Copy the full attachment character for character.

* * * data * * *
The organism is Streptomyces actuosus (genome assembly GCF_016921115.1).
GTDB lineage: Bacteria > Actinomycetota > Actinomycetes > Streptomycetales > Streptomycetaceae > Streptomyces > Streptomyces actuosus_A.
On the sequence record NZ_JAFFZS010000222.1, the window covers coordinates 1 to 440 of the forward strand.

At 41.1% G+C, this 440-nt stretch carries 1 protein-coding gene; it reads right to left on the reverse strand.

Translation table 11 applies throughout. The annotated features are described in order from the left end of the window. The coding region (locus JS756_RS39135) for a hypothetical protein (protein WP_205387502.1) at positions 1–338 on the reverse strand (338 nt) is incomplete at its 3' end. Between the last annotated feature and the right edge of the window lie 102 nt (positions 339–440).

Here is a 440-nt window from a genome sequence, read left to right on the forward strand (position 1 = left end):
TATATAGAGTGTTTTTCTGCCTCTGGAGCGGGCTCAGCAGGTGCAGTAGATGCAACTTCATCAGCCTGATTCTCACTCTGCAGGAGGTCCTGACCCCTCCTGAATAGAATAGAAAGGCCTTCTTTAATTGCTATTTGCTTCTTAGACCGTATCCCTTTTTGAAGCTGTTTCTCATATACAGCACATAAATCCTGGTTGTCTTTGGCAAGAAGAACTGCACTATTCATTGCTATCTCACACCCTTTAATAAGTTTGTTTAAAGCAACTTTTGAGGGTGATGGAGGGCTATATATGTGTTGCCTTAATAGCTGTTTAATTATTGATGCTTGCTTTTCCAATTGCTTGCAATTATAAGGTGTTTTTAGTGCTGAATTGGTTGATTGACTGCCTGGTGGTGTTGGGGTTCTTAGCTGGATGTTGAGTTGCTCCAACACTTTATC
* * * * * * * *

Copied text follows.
The organism is Streptomyces actuosus (genome assembly GCF_016921115.1).
GTDB lineage: Bacteria > Actinomycetota > Actinomycetes > Streptomycetales > Streptomycetaceae > Streptomyces > Streptomyces actuosus_A.
On the sequence record NZ_JAFFZS010000222.1, the window covers coordinates 1 to 440 of the forward strand.

At 41.1% G+C, this 440-nt stretch carries 1 protein-coding gene; it reads right to left on the reverse strand.

Translation table 11 applies throughout. The annotated features are described in order from the left end of the window. The coding region (locus JS756_RS39135) for a hypothetical protein (protein WP_205387502.1) at positions 1–338 on the reverse strand (338 nt) is incomplete at its 3' end. Between the last annotated feature and the right edge of the window lie 102 nt (positions 339–440).

Here is a 440-nt window from a genome sequence, read left to right on the forward strand (position 1 = left end):
TATATAGAGTGTTTTTCTGCCTCTGGAGCGGGCTCAGCAGGTGCAGTAGATGCAACTTCATCAGCCTGATTCTCACTCTGCAGGAGGTCCTGACCCCTCCTGAATAGAATAGAAAGGCCTTCTTTAATTGCTATTTGCTTCTTAGACCGTATCCCTTTTTGAAGCTGTTTCTCATATACAGCACATAAATCCTGGTTGTCTTTGGCAAGAAGAACTGCACTATTCATTGCTATCTCACACCCTTTAATAAGTTTGTTTAAAGCAACTTTTGAGGGTGATGGAGGGCTATATATGTGTTGCCTTAATAGCTGTTTAATTATTGATGCTTGCTTTTCCAATTGCTTGCAATTATAAGGTGTTTTTAGTGCTGAATTGGTTGATTGACTGCCTGGTGGTGTTGGGGTTCTTAGCTGGATGTTGAGTTGCTCCAACACTTTATC